13 They Lost Many Babies In The First Year
While it's impossible to get reliable statistics, it is estimated that up to a quarter of infants born in the Middle Ages might have died before reaching their first birthday. There isn't enough data to know the exact numbers but infant mortality was certainly high. This is evident not only by the limited statistical data that does exist but also by the attitudes and beliefs of the people who lived during this time period. A healthy infant was seen as a special gift from God.
Most infant deaths occurred due to accidents or disease. It's not surprising since parents were busy, households were much more dangerous, and people didn't understand germs and had poor hygiene. The lack of prenatal care and limited access to medical assistance were also contributing factors. In poor families poor nutrition and lack of health care increased infant morality rates even more.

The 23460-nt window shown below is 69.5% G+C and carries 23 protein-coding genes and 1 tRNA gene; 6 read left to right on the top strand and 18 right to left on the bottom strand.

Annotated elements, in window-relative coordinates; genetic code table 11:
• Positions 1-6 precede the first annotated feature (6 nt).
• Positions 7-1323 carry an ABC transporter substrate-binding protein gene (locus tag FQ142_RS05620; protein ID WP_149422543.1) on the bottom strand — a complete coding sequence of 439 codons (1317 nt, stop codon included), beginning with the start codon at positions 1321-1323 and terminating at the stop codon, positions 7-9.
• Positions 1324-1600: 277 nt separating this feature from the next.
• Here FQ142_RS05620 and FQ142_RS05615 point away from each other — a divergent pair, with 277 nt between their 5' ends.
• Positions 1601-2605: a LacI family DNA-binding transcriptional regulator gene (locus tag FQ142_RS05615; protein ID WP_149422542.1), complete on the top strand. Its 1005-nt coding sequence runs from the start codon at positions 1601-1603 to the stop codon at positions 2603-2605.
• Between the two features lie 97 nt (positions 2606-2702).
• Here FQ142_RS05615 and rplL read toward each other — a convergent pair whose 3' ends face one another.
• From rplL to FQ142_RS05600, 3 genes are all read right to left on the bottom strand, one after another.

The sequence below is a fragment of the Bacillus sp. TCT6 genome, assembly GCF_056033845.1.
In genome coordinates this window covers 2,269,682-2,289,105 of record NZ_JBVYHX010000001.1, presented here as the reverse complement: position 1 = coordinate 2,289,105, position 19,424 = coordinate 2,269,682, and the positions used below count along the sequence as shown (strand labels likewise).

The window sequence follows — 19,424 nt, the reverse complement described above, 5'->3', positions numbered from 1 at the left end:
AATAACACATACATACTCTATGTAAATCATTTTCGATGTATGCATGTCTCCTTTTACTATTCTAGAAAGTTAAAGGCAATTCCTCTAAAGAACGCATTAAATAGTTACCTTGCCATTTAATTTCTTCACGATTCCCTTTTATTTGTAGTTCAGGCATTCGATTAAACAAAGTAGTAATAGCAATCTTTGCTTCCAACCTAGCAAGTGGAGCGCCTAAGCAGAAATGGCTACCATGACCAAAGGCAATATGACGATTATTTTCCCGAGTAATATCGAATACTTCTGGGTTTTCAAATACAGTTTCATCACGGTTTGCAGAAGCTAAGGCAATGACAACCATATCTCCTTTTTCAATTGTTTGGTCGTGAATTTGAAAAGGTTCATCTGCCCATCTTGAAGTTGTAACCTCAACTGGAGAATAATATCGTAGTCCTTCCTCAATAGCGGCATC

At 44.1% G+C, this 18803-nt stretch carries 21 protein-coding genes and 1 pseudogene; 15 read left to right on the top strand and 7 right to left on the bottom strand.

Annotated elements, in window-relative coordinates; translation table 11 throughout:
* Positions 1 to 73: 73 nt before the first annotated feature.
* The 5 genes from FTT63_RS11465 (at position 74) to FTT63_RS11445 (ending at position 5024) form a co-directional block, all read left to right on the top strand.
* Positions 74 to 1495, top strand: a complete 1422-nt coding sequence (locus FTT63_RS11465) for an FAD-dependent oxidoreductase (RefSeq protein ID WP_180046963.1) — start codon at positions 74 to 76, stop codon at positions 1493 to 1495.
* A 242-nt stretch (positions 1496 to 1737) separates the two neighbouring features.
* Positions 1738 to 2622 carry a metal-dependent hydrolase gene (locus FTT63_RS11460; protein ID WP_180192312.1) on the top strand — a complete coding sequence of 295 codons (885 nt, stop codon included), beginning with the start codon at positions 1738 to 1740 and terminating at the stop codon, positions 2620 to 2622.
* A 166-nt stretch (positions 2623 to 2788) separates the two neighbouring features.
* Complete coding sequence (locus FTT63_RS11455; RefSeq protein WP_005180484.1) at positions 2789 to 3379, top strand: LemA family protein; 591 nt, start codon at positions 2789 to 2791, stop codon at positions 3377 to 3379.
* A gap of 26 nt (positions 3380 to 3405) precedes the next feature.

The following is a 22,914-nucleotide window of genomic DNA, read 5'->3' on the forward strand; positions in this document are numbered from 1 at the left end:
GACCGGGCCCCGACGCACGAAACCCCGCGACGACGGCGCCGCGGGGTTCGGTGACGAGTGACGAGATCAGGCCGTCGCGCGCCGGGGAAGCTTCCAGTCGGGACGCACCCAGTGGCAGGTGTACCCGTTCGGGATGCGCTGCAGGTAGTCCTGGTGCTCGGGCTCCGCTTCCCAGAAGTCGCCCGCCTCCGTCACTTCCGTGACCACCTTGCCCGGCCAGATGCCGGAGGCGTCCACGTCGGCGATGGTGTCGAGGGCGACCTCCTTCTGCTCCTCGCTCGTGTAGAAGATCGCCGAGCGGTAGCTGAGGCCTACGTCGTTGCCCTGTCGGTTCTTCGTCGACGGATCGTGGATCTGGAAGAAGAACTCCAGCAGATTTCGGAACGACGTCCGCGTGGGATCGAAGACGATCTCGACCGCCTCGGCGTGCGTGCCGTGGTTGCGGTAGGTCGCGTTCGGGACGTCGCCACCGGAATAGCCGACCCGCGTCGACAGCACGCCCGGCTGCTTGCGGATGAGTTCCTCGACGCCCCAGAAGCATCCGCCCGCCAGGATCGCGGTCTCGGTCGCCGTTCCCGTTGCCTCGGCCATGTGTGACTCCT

12 They Saw Their Children As Useless
Today's parents put great value on their children and have a desire to ensure that their childhood is an idyllic one. We see our children as contributing value to our lives and for us being parents is a rewarding experience. In the Middle Ages childhood was not idealized and children were seen as useless since they were unable to contribute to society and their only function was to survive.
The concept of being productive and a valuable member of society was important to people from the Middle Ages. Everyone had to pull their own weight but children were unable to contribute very much. They may have been seen as useless, but they were not considered worthless. People realized that children would grow up and become productive. The future potential of children was valued but childhood was not seen as a time to be enjoyed, but rather a period of time to wait out.
11 They Didn't Send Their Kids To School